During an earnings call on November 29th, CEO of AT&T Communications John Donovan effectively signed the death warrant for satellite television in the United States. Just three years after spending $67 billion purchasing the nations’s largest satellite TV provider, DirecTV, he made a comment which left little doubt about the telecom giant’s plan for the service’s roughly 20 million subscribers: “We’ve launched our last satellite.”
The news might come as a surprise if you’re a DirecTV customer, but the writing has been on the wall for years. When the deal that brought DirectTV into the AT&T family was inked, they didn’t hide the fact that the actual satellite content delivery infrastructure was the least of their concerns. What they really wanted was the installed userbase of millions of subscribers, as well as the lucrative content deals that DirecTV had already made. The plan was always to ween DirecTV customers off of their satellite dishes, the only question was how long it would take and ultimately what technology they would end up using.
Now that John Donovan has made it clear their fleet of satellites won’t be getting refreshed going forward, the clock has officially started ticking. It won’t happen this year, or even the year after that. But eventually each one of the satellites currently beaming DirecTV’s content down to Earth will cease to function, and with each silent bird, satellite television (at least in the United States) will inch closer to becoming history.
Internet Killed the Satellite Star
If there had been any doubt about what the future of home video content delivery would be when AT&T bought DirecTV back in 2015, there certainly isn’t anymore: on-demand streaming. Every year more and more consumers are streaming content over the Internet from services like Netflix, Amazon Prime, and Hulu; and traditional television service providers are in big trouble, playing catch up to spin up their own streaming services. Consumers want to decide on their own when, how, and what they’re going to watch. The idea that they should “tune in” at a particular time is becoming increasingly antiquated, especially for younger customers who’ve never lived in a world without YouTube and other instant gratification video services.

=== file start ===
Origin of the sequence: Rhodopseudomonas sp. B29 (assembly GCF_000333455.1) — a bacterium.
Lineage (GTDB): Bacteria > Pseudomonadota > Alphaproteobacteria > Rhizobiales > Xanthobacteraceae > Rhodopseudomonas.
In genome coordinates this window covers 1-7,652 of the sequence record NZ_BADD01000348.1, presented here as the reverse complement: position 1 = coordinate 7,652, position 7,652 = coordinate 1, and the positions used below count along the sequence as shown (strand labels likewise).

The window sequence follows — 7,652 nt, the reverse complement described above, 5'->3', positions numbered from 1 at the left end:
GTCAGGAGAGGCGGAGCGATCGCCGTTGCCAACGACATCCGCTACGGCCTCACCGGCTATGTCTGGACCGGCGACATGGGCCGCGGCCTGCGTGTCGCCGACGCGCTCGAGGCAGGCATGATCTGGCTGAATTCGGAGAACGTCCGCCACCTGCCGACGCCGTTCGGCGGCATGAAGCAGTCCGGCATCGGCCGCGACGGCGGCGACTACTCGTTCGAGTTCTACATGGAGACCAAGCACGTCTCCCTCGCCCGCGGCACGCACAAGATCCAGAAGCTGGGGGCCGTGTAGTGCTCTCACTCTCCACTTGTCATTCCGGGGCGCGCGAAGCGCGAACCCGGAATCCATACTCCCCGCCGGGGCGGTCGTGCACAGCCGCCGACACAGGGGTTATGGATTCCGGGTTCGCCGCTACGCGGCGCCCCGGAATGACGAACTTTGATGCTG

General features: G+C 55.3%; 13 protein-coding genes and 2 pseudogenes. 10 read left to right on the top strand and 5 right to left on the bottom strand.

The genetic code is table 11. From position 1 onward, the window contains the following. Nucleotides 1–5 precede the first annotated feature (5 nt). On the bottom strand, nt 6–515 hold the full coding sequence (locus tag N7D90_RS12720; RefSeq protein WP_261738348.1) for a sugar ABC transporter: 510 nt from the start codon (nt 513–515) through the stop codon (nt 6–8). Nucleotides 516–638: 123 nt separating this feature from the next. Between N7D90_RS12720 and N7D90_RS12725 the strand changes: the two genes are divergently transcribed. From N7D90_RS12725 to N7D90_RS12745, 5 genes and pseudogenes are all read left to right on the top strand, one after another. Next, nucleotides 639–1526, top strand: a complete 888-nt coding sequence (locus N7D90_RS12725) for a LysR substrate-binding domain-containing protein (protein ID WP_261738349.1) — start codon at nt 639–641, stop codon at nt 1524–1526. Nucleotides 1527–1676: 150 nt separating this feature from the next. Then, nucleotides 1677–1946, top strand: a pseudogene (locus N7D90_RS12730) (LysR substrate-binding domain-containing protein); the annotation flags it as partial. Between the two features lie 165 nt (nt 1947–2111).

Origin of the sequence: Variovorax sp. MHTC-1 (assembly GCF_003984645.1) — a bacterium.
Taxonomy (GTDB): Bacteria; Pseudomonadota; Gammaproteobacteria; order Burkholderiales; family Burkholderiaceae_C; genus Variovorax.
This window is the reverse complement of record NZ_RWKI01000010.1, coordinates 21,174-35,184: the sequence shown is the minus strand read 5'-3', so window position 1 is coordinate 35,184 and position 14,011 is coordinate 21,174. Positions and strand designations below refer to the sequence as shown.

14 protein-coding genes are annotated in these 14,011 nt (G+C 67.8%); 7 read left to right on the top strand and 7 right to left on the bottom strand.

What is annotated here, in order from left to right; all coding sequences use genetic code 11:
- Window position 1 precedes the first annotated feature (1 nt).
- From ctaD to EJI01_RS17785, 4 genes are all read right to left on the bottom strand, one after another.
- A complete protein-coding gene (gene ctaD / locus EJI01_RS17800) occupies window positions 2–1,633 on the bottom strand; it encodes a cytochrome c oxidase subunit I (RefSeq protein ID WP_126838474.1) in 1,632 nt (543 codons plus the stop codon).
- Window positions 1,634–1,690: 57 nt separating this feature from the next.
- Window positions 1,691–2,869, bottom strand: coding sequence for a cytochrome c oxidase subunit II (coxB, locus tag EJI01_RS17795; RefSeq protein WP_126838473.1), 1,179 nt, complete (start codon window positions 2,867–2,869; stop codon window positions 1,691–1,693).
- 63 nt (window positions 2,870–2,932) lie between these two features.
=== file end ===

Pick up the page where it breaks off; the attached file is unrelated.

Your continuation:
At least “cable” providers (which today can take many forms including fiber optic to the premises) can fall back on providing Internet services to customers. You might not want to watch their branded TV service, but you’re still on the hook for buying Internet access from them because your home is physically jacked into their network. But the satellite providers don’t even have that golden parachute; satellite Internet is comparatively so slow and expensive, with only a handful of companies still offering it.
In this light, it’s really no wonder AT&T doesn’t want to invest in launching any more television satellites. They can’t provide competitive Internet service, and who wants to gamble on traditional TV service even being around over the next 20 years? There simply isn’t enough value in it. But of course, that doesn’t mean they are abandoning the idea of delivering video into consumer’s homes.